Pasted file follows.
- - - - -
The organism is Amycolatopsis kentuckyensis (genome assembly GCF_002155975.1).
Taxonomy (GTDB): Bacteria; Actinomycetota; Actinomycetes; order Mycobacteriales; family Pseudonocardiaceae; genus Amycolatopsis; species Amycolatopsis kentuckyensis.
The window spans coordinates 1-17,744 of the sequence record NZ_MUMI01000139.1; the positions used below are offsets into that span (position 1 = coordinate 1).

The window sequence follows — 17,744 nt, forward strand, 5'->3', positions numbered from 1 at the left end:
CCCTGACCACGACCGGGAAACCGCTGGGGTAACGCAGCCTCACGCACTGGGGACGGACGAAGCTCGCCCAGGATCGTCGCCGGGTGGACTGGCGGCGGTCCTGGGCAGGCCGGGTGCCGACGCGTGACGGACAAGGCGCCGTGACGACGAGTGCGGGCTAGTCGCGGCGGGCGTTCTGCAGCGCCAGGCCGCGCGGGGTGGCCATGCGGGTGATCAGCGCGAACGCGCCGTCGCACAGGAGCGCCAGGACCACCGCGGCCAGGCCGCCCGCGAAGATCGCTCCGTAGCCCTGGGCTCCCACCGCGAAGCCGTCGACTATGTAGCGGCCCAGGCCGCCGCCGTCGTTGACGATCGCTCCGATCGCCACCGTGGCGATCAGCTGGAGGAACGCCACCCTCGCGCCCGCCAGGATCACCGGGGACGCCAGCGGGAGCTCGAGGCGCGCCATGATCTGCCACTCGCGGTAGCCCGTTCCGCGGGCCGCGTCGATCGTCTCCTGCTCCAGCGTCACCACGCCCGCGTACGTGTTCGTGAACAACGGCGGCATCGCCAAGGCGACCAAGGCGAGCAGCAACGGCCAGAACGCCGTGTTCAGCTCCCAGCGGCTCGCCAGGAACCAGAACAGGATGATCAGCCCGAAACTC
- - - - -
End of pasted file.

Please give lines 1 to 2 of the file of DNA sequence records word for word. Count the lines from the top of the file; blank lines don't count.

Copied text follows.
The organism is Amycolatopsis kentuckyensis (genome assembly GCF_002155975.1).
Taxonomy (GTDB): Bacteria; Actinomycetota; Actinomycetes; order Mycobacteriales; family Pseudonocardiaceae; genus Amycolatopsis; species Amycolatopsis kentuckyensis.